There seems to be a lot of angst in the book blogging community these days. The Reading Ape has posted a series of discussions about book blogging, from “Whom Do We Review For,” to a criticism of the use of “I” in reviews, to the failure of most book bloggers to use literary vocabulary in their reviews.
Jillian from A Room of One’s Own disagreed with Reading Ape’s definition of what a book review ought to look like, and that generated a lengthy debate. Some other bloggers have chimed in, criticizing blogs that post too many memes or reviews that are too personal. It’s an interesting discussion — it’s always useful to think about why we write and what we write. Am I writing the kind of reviews I want to write? Is this blog accomplishing what I want it to accomplish? Are my posts driven by readers, fellow bloggers, or my own interests?
Interesting, yes. But at the same time, it imposes a level of judgment on my blog and yours that quite frankly, I don’t need.
I started blogging a year ago because I wanted to write, and writing about my favorite thing in the world (books) made sense. Book clubs don’t work for me because you have to read a book someone else has chosen. I love the mix that blogging provides of reading what I want to read, writing about it, and hoping that readers find it interesting enough to respond.
The tough thing about blogging is that blogging requires readers. And sometimes it’s hard to know when you’re writing for YOU and when you’re writing for readers. That’s where memes are a challenge for me. I don’t “meme” (if that’s a verb) because I need ideas — I have plenty of my own things to write about. In fact memes usually mean I postpone something I wanted to write about. When I meme, it’s to engage with the blogger community, to attract new readers, and sometimes just to give readers a break from lengthy reviews.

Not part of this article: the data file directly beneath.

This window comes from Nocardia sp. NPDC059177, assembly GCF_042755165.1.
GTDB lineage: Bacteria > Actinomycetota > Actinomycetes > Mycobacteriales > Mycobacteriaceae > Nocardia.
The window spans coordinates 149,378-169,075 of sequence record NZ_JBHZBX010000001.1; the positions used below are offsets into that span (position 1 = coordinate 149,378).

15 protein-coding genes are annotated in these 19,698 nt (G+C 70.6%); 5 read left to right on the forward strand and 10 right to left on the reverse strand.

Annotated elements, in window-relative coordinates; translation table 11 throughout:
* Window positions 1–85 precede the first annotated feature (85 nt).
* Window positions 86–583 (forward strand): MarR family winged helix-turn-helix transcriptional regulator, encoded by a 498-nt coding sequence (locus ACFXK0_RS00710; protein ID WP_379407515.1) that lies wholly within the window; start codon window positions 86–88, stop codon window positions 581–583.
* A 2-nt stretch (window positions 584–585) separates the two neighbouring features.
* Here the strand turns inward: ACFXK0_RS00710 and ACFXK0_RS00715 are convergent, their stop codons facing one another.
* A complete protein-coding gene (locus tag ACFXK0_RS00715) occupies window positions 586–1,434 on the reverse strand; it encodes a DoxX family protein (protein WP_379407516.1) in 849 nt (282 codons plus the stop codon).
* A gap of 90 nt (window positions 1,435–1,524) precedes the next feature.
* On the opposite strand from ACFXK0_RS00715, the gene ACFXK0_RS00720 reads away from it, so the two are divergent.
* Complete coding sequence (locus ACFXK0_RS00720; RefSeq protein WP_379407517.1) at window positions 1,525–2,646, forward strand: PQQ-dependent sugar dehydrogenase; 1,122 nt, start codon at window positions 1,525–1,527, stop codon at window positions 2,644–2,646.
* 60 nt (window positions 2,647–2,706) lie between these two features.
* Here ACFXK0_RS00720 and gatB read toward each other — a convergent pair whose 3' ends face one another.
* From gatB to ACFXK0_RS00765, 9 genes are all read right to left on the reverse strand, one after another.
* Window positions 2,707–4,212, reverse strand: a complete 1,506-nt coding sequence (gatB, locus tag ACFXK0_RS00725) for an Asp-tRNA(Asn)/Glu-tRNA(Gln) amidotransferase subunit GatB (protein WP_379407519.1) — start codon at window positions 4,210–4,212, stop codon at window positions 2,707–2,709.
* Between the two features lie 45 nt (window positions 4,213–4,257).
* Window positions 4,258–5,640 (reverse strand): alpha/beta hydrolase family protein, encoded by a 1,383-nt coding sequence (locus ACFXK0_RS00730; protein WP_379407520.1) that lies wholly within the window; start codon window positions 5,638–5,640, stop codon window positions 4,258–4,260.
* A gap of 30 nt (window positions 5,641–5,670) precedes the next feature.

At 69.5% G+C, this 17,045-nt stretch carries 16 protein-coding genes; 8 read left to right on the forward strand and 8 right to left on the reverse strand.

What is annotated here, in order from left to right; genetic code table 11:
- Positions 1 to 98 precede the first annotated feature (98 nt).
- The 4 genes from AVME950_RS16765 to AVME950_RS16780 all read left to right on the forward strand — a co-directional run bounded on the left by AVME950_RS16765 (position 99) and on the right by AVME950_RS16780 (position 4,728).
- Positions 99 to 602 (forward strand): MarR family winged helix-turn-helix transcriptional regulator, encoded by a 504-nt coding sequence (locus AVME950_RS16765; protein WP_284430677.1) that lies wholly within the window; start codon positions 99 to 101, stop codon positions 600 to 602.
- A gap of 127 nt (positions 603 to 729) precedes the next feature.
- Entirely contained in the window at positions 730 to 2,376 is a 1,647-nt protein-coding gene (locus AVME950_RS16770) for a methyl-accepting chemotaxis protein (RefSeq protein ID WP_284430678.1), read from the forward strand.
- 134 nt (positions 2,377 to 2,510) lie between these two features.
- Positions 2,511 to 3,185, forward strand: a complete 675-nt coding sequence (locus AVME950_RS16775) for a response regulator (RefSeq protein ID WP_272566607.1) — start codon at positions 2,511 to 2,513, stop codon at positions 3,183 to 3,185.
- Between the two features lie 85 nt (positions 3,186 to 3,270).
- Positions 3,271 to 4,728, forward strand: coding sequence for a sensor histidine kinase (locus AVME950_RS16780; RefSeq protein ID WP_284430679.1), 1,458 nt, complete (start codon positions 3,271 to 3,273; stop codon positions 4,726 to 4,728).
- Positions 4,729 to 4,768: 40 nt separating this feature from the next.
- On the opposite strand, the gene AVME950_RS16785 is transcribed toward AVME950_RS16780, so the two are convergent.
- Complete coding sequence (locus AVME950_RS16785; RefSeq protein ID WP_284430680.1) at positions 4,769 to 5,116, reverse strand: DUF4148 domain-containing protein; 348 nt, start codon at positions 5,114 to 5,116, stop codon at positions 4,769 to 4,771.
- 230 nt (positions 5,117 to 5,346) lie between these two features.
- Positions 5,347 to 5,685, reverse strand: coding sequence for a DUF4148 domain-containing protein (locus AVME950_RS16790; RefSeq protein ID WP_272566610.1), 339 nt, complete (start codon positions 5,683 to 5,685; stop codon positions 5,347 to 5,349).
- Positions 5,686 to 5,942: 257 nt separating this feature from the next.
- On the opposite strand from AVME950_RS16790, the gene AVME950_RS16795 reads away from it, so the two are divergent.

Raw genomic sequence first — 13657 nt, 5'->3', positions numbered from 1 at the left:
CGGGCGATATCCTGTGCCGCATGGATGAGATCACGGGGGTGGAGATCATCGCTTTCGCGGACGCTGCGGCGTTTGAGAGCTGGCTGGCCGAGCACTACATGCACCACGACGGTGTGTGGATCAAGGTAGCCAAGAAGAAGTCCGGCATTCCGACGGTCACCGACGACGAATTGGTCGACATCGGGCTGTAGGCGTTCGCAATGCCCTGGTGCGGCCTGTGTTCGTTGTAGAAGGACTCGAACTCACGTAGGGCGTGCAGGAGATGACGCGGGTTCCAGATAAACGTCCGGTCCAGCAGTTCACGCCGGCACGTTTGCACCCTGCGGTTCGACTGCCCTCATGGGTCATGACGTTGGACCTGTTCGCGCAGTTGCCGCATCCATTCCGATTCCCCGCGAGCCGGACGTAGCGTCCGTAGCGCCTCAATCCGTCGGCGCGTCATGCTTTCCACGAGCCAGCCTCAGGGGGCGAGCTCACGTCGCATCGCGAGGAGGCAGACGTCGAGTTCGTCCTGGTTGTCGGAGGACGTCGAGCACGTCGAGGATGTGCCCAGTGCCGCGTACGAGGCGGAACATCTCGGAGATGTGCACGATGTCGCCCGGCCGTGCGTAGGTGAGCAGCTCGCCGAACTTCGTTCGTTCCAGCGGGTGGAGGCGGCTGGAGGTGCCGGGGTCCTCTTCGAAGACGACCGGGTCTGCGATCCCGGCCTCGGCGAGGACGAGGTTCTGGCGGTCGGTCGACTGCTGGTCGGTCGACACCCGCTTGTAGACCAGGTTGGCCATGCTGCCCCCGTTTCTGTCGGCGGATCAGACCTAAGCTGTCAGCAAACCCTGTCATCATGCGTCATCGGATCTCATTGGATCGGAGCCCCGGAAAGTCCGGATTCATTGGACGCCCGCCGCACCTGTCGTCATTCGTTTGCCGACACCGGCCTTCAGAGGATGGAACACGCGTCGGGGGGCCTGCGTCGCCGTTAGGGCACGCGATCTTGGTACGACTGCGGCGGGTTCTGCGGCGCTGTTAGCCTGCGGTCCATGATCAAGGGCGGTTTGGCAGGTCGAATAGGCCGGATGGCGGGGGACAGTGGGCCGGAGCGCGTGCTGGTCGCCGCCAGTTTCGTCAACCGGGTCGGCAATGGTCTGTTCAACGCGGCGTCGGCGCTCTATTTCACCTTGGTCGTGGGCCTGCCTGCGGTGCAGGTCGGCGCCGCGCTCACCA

As with most things, I’m insecure about my blog. I don’t know you, but you’re out there reading and judging what I write — and who I am. That’s okay; it’s what blogging’s about. But I admit I worry. Is my blog interesting enough? Literary enough? Do I post enough? My husband says “write what I want to write” and “be myself.” His good advice is easier said than done, but it’s still what I’m trying to do. I read what I want to read, I write what I want to write, and sometimes I “meme”.
And if that means occasionally I write about visiting my library instead of dissecting War and Peace, that’s who I am. I can tell you that most of the time this blog is more a reflection of “who I am” than the rest of my life.
So please don’t tell me what I ought to post or whether my vocabulary is adequate. The wonderful thing about blogs is THERE ARE SO MANY OF THEM. I’ve found hundreds of book blogs, some that interest me, some that don’t. To each his own. I don’t expect anyone to like what I like or to read what I read. I hope you like some of what I write enough to come back. If you enjoy my blog, great. If not, that’s okay too.
Here’s what I look for in a blog, and what I strive for with my own:
- Thoughtful book reviews about an interesting variety of books
- More book reviews than memes
- Memes that are substantive as opposed to just lists or pictures of books
- Graphics that don’t overwhelm the text
- And a general sense that I like the person who’s blogging
So if you only review romance novels, or your blog is pink and sparkly, or you take the meme-a-day approach, it’s probably not for me. And that’s fine, because there’s plenty out there for all of us. I’m not going to tell you how to blog.
Because in a given day, I have enough to worry about. I worry about work, my family, world affairs, what’s for dinner, and whether the cat will cough up a hairball on the carpet. I worry about whether enough people are reading and enjoying my blog. I hope readers will feel free to disagree with anything I post. But I don’t need anyone telling me how to write.